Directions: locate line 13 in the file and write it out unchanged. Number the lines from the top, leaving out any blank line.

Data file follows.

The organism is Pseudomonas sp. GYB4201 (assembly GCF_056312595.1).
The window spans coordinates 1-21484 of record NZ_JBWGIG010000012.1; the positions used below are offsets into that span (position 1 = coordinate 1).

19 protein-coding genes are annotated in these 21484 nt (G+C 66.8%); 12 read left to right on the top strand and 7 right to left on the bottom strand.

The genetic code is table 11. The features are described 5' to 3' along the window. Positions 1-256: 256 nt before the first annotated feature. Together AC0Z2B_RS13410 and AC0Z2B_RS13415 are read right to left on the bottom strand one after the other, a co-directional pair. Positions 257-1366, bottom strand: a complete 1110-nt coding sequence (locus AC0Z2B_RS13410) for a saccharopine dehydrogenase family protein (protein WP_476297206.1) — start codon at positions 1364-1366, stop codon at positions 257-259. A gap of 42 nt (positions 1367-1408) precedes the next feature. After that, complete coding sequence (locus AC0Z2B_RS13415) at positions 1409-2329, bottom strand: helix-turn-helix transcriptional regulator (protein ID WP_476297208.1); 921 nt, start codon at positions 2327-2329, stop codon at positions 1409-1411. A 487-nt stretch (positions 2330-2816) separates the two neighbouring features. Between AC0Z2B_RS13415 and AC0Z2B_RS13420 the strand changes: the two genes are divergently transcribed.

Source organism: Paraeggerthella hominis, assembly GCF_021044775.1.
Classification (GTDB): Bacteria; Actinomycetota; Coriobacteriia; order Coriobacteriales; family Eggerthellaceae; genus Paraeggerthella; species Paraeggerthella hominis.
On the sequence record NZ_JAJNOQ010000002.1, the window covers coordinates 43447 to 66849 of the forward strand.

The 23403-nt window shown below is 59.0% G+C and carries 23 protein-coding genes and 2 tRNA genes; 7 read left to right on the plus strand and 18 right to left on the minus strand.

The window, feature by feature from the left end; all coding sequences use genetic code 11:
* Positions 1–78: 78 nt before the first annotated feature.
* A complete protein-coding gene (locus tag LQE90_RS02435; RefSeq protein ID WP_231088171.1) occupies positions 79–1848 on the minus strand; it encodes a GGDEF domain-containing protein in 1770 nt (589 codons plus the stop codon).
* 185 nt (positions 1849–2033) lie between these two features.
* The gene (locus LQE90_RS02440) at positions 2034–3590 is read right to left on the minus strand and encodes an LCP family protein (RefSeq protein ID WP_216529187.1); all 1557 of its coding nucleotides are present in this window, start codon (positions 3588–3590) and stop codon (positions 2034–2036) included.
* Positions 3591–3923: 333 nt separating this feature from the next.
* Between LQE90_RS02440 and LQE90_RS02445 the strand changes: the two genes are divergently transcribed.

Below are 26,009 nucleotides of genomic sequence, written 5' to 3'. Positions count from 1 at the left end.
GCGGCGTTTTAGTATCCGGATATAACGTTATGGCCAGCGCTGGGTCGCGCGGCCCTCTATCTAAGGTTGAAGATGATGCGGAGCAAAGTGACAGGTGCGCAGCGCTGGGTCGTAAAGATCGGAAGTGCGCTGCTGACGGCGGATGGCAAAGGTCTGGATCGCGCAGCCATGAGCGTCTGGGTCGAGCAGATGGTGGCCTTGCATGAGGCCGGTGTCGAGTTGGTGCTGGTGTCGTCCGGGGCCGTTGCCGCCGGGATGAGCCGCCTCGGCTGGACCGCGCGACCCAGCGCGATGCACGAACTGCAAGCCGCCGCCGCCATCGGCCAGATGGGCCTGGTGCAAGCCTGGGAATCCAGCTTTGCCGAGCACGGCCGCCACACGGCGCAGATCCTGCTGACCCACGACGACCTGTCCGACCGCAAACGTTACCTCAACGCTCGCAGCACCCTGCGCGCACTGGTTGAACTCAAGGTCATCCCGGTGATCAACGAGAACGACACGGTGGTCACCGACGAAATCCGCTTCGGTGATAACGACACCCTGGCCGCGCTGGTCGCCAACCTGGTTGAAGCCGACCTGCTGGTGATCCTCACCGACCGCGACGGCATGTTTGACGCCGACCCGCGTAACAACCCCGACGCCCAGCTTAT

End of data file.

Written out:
* The gene (locus LQE90_RS02440) at positions 2034–3590 is read right to left on the minus strand and encodes an LCP family protein (RefSeq protein ID WP_216529187.1); all 1557 of its coding nucleotides are present in this window, start codon (positions 3588–3590) and stop codon (positions 2034–2036) included.